GOSHEN — For years, homeowners in a subdivision just south of Goshen have dealt with their septic systems failing and water repeatedly flooding their properties, but now they’re turning to Elkhart County’s stormwater management board for help.
Residents in the Kercher Orchard Subdivision asked the board Monday, April 22, to pay for a study that would research the cost and effectiveness of alternative septic systems and other solutions for their problems. The subdivision lies between C.R. 36 and C.R. 38 west of the Elkhart River.
“A couple of years ago when we did our countywide utility master plan, this is one of the areas of concern that we identified with a noticeable failure rate,” said Kenneth Jones Jr., vice president of consultant Jones Petrie Rafinski.
The homeowners started talking with Jones about the septic issues a couple of months ago, but he said they were concerned about being able to fund the study. Jones estimated the project would cost $17,500, plus another $4,950 if the county wanted his company to come up with a strategy to put the study’s results into motion, complete with timelines, funding models and further recommendations on how to proceed.
About six residents from the subdivision were at Monday’s stormwater management board meeting, including Glenn Stutzman, who lives on Apple Lane. Stutzman told the board that many of the older homes in his neighborhood, including his, are on their second septic system. He had his second system installed almost 10 years ago. When it was put in, Stutzman paid about $300 annually to maintain it. Now, he said, the cost has shot up to $450 a year.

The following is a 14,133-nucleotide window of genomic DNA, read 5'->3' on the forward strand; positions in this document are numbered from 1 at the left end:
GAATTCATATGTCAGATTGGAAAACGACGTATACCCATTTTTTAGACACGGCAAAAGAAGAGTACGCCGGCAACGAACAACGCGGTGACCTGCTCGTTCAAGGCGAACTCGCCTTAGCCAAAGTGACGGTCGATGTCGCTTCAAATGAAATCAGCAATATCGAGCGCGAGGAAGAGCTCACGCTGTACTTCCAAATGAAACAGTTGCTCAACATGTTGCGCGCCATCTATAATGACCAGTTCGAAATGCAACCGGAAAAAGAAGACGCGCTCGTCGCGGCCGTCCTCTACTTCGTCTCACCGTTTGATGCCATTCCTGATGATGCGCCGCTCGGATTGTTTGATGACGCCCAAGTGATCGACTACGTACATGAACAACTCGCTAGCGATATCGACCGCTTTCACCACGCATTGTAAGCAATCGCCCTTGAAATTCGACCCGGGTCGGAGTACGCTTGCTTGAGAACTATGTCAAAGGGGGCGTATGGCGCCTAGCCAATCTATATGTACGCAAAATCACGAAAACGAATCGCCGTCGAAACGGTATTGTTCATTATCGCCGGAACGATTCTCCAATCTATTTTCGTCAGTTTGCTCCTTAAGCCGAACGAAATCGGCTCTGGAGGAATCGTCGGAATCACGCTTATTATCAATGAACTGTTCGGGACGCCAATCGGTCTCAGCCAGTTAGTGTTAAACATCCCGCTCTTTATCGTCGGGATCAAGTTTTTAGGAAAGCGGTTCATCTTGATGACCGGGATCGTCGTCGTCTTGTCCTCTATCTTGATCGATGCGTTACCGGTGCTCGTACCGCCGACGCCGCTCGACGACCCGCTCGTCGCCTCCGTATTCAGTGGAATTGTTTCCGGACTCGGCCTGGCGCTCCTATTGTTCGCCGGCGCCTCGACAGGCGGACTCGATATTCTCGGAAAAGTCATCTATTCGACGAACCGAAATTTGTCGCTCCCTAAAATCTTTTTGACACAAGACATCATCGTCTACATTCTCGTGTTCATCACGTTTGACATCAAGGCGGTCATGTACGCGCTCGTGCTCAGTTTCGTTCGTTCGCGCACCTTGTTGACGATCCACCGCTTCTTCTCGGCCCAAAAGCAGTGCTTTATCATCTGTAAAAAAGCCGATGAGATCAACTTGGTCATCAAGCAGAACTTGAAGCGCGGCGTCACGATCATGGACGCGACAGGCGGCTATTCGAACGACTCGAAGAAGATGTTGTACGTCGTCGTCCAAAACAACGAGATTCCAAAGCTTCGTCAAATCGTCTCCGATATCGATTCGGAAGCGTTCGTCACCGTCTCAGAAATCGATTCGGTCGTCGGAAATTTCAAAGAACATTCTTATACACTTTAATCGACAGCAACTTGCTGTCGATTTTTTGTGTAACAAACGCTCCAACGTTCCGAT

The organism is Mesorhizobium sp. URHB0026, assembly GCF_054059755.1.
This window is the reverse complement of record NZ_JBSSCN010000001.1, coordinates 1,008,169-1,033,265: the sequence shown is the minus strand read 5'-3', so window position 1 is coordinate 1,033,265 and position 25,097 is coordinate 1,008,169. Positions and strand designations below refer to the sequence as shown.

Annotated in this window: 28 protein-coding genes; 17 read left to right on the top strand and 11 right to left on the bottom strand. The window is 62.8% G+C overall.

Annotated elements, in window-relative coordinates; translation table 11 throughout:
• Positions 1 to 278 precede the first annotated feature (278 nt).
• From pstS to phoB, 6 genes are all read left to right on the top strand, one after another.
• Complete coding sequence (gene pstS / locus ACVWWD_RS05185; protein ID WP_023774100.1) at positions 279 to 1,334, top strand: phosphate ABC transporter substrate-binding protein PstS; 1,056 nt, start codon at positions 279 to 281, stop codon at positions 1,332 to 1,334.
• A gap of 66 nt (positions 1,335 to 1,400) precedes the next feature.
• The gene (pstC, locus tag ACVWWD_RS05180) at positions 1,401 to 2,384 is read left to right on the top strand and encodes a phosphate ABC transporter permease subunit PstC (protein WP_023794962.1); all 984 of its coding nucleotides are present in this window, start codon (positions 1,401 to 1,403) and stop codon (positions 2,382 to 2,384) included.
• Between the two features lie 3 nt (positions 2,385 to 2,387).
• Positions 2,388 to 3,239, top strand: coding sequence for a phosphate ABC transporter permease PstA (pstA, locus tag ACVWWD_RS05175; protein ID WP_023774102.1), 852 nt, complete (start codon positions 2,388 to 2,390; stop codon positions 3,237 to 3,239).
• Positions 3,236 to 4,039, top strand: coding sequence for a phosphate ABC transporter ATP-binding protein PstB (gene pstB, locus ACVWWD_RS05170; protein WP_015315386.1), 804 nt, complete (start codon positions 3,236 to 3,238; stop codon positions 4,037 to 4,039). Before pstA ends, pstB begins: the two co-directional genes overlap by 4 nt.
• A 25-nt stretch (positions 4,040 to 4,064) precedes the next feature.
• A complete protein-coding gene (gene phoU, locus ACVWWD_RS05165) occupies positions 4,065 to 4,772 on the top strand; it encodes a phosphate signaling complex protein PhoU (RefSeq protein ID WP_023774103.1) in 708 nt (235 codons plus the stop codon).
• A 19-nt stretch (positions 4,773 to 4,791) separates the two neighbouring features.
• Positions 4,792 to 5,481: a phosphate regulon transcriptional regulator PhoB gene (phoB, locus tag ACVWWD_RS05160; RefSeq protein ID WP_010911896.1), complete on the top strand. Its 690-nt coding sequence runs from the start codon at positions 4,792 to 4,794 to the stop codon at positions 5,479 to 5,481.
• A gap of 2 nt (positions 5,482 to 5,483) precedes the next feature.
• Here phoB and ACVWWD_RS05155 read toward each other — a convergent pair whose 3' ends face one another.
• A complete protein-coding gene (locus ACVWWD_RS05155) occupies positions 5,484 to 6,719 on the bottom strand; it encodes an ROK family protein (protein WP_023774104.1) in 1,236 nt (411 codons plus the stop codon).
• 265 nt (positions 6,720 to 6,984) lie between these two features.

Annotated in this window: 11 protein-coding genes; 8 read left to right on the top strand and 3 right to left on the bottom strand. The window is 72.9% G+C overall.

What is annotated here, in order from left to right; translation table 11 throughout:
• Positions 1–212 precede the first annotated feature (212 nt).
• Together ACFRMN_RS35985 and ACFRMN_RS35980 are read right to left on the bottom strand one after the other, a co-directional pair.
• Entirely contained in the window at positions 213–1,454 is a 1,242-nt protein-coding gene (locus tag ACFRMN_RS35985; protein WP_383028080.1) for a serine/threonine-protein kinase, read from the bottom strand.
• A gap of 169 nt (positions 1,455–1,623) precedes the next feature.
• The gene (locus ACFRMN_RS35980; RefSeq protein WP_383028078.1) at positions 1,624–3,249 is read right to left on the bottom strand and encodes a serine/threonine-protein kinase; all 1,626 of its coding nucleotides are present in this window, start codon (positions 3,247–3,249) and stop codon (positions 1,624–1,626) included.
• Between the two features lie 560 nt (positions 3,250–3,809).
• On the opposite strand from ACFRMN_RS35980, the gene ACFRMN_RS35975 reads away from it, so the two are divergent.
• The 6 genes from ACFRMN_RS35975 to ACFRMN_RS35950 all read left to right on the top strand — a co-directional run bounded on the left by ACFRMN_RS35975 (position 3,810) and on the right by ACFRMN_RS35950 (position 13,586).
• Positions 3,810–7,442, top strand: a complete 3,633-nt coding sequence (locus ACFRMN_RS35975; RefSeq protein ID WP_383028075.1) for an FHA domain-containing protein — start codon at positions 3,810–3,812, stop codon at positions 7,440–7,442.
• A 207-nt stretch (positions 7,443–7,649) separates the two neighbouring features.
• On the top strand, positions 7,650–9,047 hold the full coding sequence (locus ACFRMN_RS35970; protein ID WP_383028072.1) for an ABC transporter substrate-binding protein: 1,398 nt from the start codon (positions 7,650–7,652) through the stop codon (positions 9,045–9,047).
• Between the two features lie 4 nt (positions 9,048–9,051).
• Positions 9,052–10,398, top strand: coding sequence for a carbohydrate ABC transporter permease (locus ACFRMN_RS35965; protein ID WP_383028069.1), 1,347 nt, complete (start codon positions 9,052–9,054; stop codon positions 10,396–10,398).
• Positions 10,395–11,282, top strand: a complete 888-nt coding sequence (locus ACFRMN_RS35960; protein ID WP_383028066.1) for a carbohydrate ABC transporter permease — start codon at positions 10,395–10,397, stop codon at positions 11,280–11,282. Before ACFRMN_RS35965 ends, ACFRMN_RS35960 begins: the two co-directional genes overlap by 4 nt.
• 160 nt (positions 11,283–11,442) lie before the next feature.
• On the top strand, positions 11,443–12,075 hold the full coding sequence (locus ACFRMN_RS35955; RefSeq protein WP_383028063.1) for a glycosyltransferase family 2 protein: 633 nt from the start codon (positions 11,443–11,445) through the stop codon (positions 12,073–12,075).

The problem is underground, Stutzman said.
“The soil out there is of a nature that it just fails,” he explained. “Our systems have failed on a higher frequency basis than other areas in the county. It’s clay soil mostly, or a clay and sand mix, so it’s tighter soil than some areas of the county to the point where it’s become a problem.”
John Huber, who has lived on Bluff Drive since 1992, hopes the study will also cover the area’s drainage problems.
“Personally, it’s more of a stormwater issue, but it will eventually become a sewer issue because my septic will eventually give out, at which time I’m going to have to spend $15,000 to $20,000,” Huber said.
Water has made its way into Huber’s house five times over the past 10 years.
“We’re looking for answers,” Huber said. “We’re looking for at least a commitment to look into this.”
The stormwater board’s attorney is checking whether the county’s stormwater fees can legally be used to pay for the study.
“I would really like to fund the study if we can find a way to do it,” said Mike Yoder, a county commissioner and stormwater board member.